The Metamorphosis by Franz Kafka
My rating: 4 of 5 stars
I had no idea what this was going to be like going into it other than a guy turns into a huge bug. Having listened to this on my own and not looked at any discussion about it, I can only guess at what to make of it! A few things that stuck out:
1) It was hilarious/depressing how much Gregor thought about his job and Mr. Manager in the first chapter, when clearly there were much bigger things to worry about! This emphasis, and that of the fact that Mr. Manager (who is never named) actually showed up at his apartment because he missed the morning train spoke to me of the love affair our culture continues to have for hard work and productivity. We chain ourselves to our work, and when truly awful or life changing events come up it can take some radical rattling of our senses to wake us up to the reality we've been missing in our obsessing over time cards and fiscal responsibilities.
2) The change that came over the family after Gregor's death was unsettling, but pointed me towards some possible thematic understanding. Perhaps Gregor's presence in providing for the family presented a learned helplessness in them? His will to serve and be the hero turned out to be the very best reason for his metamorphosis and eventual dismissal from the family group. How often do our heroes and leaders turn out to be the giant stinking bug that is actually holding us back from a more productive, happy life?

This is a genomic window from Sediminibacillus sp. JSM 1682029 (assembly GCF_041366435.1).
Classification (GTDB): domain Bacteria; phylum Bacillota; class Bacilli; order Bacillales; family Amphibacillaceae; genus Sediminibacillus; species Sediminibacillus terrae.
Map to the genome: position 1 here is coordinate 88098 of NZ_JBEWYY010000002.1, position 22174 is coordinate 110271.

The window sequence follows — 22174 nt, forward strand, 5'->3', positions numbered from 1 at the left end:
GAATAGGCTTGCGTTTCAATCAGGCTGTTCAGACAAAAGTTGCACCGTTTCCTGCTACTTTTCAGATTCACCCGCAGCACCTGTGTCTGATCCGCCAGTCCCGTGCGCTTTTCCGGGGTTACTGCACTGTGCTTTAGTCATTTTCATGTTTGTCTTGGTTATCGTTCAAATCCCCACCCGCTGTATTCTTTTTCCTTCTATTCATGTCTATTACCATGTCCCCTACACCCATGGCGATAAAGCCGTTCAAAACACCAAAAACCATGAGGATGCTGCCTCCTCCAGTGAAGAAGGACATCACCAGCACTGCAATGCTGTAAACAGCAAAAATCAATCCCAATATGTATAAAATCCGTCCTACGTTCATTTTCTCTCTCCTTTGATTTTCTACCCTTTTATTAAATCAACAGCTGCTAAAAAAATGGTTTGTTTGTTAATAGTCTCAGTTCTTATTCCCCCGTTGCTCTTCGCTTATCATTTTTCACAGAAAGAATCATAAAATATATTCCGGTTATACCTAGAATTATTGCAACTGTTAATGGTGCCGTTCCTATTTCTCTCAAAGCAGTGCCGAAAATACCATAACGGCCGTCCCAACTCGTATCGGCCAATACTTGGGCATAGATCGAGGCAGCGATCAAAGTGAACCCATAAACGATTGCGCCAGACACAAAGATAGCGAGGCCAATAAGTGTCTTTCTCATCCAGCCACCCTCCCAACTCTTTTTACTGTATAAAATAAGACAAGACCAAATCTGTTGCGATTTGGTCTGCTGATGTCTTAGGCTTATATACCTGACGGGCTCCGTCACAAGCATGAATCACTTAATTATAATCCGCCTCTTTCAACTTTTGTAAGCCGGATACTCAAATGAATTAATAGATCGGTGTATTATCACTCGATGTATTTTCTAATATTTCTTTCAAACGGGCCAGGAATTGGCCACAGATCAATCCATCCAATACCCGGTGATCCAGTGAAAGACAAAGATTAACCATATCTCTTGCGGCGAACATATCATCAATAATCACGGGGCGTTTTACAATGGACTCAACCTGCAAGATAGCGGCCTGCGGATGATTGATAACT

3) Greta, Gregor's sister was a character I really can't figure out. At first she seems to be the most sensible and perceptive, but later she almost takes a 180. Did I miss something? Or maybe that is indicative of something deeper? Perhaps there is a strong irony Kafka is going for in that Gregor loved her the most and wanted to help her more than anyone, and she was the one that ultimately wished for his removal. Much like the stinking apple lodged in his side, Gregor's attachment to his sister became the death of him rather than the nutrients he really needed.
4) Communication or the lack thereof played a big part in this story. Gregor's communication with his own new body, with his family, and in some senses with himself are all clouded and distorted. By the end he can't even signify to his family that he is Gregor, and perhaps it could be argued that he isn't!
This strange, funny, and interesting book gave me some ideas to chew on. I listened to it on Librivox and thoroughly enjoyed the experience.
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I am a graduate student in Instructional Psychology and Technology at Brigham Young University. I enjoy writing, hiking, and spending time with my family.